October 28, 2020

Poem: How I Saw What the Gentleman Saw

photo illustration by S. King

Light reflecting off the yellow walls of the hospital room

Gives the scene a warm, nostalgic air it doesn't deserve.

On the bed, a boy cries and screams.

His limbs are spindly, his skin pale, his head overlarge,

Like a six-year-old foetus.

A white-capped nurse holds him down as he flails.

Doctors in white coats wait in the background,

Prepared to fix what's broken.

The boy's mother stands in the doorway

In a blue gingham housedress and brown cardigan.

Her hair is set in curls,

Her face in lines of perpetual worry.

She speaks to the gentleman in the hall,

A friend who has stopped by because.

"It happened again," she says

With perfunctory weariness.

The boy wails, the nurse shushes, the mother shrugs.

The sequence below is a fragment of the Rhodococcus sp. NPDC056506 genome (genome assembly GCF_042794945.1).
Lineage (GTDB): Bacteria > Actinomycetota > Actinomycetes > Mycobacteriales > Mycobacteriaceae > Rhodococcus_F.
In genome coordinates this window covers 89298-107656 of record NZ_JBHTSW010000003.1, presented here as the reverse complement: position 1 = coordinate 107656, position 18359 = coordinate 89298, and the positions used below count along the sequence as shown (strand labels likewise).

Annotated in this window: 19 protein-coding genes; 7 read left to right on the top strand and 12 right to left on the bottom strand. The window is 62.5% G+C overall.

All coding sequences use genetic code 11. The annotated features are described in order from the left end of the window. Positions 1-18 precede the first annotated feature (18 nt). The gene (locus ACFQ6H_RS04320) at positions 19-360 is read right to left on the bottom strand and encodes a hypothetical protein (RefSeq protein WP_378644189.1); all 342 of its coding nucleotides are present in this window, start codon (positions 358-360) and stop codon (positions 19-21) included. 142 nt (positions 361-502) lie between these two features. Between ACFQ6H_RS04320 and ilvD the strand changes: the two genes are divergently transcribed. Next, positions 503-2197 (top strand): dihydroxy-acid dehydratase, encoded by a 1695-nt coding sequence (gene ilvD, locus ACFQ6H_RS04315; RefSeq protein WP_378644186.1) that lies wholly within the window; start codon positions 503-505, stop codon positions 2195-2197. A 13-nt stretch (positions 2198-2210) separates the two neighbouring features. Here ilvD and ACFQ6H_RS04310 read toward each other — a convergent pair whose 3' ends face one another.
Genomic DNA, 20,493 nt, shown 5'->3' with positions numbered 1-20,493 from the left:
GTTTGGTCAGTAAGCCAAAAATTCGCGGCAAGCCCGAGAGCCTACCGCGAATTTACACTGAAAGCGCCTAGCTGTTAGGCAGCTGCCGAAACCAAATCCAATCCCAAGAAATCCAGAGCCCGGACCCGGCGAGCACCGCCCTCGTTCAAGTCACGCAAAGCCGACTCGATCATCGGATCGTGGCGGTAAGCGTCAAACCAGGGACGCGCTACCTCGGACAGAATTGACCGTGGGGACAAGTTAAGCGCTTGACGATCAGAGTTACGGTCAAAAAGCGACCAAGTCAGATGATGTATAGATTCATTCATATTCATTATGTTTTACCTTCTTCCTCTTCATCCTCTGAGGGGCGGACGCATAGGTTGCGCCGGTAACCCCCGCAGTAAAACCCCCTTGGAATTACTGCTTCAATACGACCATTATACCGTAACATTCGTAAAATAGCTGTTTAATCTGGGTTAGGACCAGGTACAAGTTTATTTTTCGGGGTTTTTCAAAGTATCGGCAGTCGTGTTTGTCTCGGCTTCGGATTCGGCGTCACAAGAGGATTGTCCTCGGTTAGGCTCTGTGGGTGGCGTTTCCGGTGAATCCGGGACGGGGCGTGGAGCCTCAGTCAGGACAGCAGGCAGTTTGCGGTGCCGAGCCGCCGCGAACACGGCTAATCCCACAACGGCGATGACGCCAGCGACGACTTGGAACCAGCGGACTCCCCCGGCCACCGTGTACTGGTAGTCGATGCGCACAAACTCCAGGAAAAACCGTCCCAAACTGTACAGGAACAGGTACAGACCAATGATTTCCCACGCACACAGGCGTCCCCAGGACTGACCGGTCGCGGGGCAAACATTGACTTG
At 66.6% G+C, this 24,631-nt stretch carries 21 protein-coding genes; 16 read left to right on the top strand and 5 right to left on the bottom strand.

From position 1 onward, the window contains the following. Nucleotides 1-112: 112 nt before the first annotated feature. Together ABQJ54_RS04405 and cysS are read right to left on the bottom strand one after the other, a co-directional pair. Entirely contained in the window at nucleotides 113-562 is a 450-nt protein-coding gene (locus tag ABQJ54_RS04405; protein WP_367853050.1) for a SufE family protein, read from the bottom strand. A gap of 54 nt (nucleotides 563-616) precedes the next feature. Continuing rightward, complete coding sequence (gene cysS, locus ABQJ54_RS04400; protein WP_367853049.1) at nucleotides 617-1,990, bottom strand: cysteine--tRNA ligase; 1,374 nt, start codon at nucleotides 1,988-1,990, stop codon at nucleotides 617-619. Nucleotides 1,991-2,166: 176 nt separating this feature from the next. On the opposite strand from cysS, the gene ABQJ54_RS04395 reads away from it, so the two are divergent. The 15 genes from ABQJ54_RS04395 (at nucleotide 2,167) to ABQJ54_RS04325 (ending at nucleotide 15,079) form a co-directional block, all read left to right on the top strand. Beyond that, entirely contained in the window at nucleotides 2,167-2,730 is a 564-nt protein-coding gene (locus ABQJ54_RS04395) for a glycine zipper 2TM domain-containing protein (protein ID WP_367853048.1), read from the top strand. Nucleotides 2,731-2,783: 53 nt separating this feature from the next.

"But don't worry about us.

"We'll be all right."

March 21, 2020

Poem: My Children Will Always Be Strangers

digital illustration by S. King, based on a photo by Rene Bernal

My children will always be strangers.
The defining events of their lives,
The bright flags on their timelines;
I saw these as a jaded adult
With decades of perspective
To temper my understanding.
I cannot fathom the imprint
These days leave on young minds.
Whatever shaped me long ago,
The circumstances of my youth,
Are gone or changed forever.
When, someday, I am asked
To answer for the choices made today,
I doubt any reasons will suffice
To those who still remember all
With the stark intensity of childhood.
Each generation has to ask forgiveness
From all the ones who follow.